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We're studying the inhibiting effects of alcohols on the iodine clock reaction & have heard that iodine can complex with alcohols as well as starch. We're using starch as an indicator and have noticed some different color changes for endpoints particularly when using high concentrations of alcohols. Can you offer any advice on this system or direct us to useful support materials?
Question Date: 2002-02-28
Answer 1:

It sounds like you're doing some interesting work on the iodine clock reaction. As I understand it, there are several variations of the iodine clock reaction. However, I think they basically all come down to a slow reaction that forms triiodide ions in the presence of an acid, and a fast reaction where triiodide ions are converted back to iodine ions in the presence of thiosulfate (or bisulfate, I think works too). When all the thiosulfate is used up, then the iodine, and react with the start to form a complex giving the solution its color. Now, I don't know that much about iodine-alcohol complexes, but I'll try to note a few things that I would think about.

Iodine can form complexes with at least some alcohols. One example would be with polyvinyl alcohol - it forms a bluish / purplish complex with iodine. Depending on what acid and what alcohols you're using, I can imagine several potential situations. If the concentration of hydrogen ions (acid) decreases, then the formation of the triiodide ions would probably be somewhat inhibited. However, this wouldn't really change the colors that are obtained, but rather the rate at which the color changes. If you're seeing radically different colors, then you may want to look at possible reactions between your acid and alcohol, and how those products may or may not react to form iodine complexes.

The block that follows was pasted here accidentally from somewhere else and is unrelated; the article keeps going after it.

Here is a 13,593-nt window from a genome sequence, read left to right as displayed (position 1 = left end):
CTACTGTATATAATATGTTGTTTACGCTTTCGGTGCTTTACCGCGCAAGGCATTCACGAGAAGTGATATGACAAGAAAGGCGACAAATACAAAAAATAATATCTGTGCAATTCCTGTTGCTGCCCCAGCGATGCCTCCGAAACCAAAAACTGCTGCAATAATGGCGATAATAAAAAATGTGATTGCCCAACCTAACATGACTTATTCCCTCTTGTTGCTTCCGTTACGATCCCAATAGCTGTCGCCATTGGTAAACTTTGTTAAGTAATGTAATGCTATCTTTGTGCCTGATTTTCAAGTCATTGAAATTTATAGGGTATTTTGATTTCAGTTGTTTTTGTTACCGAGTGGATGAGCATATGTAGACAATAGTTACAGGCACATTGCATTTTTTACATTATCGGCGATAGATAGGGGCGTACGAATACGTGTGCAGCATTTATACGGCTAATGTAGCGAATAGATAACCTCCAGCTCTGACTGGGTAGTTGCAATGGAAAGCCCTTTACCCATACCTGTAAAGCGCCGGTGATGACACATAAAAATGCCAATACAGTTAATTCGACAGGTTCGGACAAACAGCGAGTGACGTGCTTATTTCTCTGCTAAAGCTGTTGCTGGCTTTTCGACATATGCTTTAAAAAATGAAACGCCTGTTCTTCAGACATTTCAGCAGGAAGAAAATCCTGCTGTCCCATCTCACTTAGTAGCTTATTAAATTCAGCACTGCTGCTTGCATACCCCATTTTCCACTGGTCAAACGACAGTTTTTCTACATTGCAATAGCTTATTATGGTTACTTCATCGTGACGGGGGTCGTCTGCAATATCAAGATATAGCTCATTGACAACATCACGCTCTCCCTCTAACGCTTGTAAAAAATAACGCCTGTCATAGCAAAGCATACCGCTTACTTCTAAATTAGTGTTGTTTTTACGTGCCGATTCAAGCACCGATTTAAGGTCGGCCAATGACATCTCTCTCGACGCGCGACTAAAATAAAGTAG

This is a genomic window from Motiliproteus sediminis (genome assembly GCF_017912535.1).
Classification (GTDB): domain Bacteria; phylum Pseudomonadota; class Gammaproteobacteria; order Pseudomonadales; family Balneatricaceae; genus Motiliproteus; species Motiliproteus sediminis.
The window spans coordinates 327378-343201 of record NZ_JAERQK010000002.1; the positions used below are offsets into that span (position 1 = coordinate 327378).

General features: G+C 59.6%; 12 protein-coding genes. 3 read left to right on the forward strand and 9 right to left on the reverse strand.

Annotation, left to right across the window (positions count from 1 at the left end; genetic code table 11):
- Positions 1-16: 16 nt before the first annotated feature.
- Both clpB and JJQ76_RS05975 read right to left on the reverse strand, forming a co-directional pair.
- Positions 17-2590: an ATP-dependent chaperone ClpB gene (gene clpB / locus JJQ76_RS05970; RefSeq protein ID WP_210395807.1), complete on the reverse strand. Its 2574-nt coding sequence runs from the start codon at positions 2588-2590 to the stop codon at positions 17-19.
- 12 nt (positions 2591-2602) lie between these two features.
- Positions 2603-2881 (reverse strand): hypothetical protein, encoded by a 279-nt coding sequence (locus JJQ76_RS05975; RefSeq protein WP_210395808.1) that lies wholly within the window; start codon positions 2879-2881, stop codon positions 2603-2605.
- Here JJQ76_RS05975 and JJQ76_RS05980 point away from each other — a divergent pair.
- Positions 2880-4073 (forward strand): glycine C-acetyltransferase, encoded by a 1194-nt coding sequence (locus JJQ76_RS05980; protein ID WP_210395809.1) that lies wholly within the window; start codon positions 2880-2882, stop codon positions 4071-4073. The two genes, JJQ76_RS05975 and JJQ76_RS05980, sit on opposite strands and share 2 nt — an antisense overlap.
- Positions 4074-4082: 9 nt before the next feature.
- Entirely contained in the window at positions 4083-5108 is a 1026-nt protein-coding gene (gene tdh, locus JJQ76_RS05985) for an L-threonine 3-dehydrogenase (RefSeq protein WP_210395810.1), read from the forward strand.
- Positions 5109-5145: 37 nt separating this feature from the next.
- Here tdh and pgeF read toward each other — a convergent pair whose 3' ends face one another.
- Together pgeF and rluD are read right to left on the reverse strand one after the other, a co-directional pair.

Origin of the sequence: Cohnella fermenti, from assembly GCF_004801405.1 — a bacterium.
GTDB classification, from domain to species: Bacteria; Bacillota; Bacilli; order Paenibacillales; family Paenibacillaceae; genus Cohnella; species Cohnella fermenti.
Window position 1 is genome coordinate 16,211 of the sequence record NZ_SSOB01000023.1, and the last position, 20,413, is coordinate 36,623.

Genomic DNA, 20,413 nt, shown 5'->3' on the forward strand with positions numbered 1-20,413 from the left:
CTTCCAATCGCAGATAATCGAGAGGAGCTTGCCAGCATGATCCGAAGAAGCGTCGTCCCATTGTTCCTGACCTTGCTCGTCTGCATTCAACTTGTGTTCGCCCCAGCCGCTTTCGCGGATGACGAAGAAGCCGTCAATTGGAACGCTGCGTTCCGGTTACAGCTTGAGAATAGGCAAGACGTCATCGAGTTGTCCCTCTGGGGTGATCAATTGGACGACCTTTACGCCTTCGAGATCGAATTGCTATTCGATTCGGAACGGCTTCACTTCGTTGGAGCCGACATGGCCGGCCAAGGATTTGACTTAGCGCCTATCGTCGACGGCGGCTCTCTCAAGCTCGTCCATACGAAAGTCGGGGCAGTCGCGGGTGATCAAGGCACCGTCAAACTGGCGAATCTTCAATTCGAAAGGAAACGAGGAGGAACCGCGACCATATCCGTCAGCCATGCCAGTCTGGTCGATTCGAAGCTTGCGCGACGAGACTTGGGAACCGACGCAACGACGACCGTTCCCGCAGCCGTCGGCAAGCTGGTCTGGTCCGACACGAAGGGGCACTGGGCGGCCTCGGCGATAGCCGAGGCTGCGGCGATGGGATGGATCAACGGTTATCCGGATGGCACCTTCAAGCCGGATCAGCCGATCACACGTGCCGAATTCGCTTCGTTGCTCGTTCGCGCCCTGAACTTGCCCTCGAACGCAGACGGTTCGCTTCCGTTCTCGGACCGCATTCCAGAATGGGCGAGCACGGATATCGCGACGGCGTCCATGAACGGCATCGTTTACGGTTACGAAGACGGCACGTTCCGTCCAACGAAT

Unfortunately, I don't think I can help you much more beyond this. In addition to looking up information on the iodine clock reaction, you may also want to look at the Briggs-Rauscher oscillating reaction, which is similar, but involves more chemicals and different color changes.

Answer 2:

That's a fun experiment, isn't it? I don't have any useful advice about this specific experiment, because I hadn't heard about the alcohol effects, but I'd suggest a search on www.google.com for iodine starch alcohol. I'm too busy, or I'd do the search myself. If the experiment is the one I know about, then you're watching saliva degrade starch? So the alcohol probably denatures (kills) the enzyme in the saliva? You could test that hypothesis by incubating the saliva for a while with vs without alcohol and checking the iodine-starch reaction for the 2 different saliva treatments. Good luck with your research.

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